I was on the subway this morning when, between sips of life-giving coffee, I glanced up to see a poster for Enterprise's new car-sharing service. Whether or not it's a good idea for them to try to compete with Zipcar in New York City is an interesting conversation, but that's not what I was focused on. Something on the poster was nagging at me: "The New Standard In Car Sharing." It made me twitch, and I couldn't figure out why. And then it hit me, after all these years, why so many ads out there make me boil with anger:
If a person is inclined to look at the world through the lens of critical thinking, then pretty much all marketing is Kryptonite.
By critical thinking I mean reason, logic, objective proof, and the simple idea that if you make a statement, you have to back it up with evidence if you want to be taken seriously. Now obviously the advertising game has always been the land of Let's See What We Can Get Away With, and I knew that. But I finally understood for the first time why it bothered me, and others like me, to the point of visible irritation. How exactly is Enterprise "The New Standard" in car sharing? Is there a study to back that up? I mean, they're certainly new. And they do offer car-sharing. But that's really all that can be objectively said about the service. It could be crap. It could also be amazing-- but until they give me an actual reason to believe that they are the "Standard-Bearer," I'm going to laugh at their subway ad and probably not take them very seriously.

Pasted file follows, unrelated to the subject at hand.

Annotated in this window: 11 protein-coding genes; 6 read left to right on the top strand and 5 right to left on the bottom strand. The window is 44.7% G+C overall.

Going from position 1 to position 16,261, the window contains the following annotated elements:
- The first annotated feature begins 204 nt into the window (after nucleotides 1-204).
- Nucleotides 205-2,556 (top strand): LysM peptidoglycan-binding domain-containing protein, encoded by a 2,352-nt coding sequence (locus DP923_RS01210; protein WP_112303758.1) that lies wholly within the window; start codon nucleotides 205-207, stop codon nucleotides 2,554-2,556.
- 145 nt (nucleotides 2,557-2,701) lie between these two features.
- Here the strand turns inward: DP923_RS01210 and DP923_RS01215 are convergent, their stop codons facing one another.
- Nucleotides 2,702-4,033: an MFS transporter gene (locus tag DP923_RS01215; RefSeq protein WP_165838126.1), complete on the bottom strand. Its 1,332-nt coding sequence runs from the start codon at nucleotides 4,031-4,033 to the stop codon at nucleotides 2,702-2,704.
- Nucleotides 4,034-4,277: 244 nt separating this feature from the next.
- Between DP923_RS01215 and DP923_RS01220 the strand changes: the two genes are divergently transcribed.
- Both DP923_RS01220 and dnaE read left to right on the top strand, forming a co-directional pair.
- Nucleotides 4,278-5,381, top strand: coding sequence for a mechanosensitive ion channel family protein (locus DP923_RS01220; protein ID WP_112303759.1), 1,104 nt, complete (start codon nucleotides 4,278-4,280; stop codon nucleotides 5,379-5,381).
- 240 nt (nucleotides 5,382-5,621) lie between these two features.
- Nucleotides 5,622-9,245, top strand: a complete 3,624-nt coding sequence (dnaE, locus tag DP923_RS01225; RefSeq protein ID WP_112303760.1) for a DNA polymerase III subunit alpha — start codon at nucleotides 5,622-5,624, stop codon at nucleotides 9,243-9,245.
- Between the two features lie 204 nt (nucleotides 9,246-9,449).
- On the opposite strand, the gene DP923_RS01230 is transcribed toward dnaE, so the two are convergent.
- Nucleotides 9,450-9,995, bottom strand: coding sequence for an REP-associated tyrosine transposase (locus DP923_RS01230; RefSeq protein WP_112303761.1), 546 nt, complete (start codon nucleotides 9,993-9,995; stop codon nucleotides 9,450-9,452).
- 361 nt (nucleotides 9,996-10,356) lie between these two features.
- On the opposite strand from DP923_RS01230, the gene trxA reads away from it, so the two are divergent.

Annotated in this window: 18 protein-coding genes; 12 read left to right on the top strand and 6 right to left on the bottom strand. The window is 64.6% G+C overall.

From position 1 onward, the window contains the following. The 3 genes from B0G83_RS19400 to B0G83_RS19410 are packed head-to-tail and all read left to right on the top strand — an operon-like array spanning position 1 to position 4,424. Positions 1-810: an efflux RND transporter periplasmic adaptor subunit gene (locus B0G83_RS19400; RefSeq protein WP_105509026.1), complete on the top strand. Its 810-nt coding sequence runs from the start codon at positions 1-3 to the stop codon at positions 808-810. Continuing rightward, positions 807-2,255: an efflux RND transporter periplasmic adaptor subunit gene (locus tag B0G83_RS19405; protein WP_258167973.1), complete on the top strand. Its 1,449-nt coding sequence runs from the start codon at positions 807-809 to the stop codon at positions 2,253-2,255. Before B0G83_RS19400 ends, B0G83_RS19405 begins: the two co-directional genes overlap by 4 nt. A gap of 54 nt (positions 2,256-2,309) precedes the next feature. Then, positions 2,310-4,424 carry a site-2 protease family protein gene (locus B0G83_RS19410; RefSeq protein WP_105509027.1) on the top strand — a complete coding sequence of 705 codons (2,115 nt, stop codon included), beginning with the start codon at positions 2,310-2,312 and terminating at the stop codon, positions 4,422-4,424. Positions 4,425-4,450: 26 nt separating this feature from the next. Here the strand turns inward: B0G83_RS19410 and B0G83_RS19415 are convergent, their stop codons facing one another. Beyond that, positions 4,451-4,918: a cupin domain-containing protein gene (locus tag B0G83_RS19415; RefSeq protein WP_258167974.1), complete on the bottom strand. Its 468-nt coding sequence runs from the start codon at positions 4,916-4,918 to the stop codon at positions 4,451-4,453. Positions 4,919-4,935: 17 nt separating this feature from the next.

To be fair, some brands do back up their statements with numbers-- myriad luxury car commercials come to mind--although the numbers likely only tell part of the story. But even that is okay because my searching mind at least has something to grasp on to, to point to and say, Oh. Well at least Car & Driver really did name it the Best Luxury Sedan In Its Class.
I'm sure not everyone is like me. Some nice old lady from Greenpoint will probably look at that ad and think, "Oh! Enterprise offers car-sharing now, and according to this they must be the best." Even if it's subconscious, if the claim is never questioned, brands just get to proclaim whatever they want (as long as the wording is carefully crafted). And that should change. Because I know there are other people like me out there (I'm a Millennial and can use the Internet), and I'm fairly sure the reaction Enterprise was going for wasn't nausea.
*Asterisk added for accuracy/effect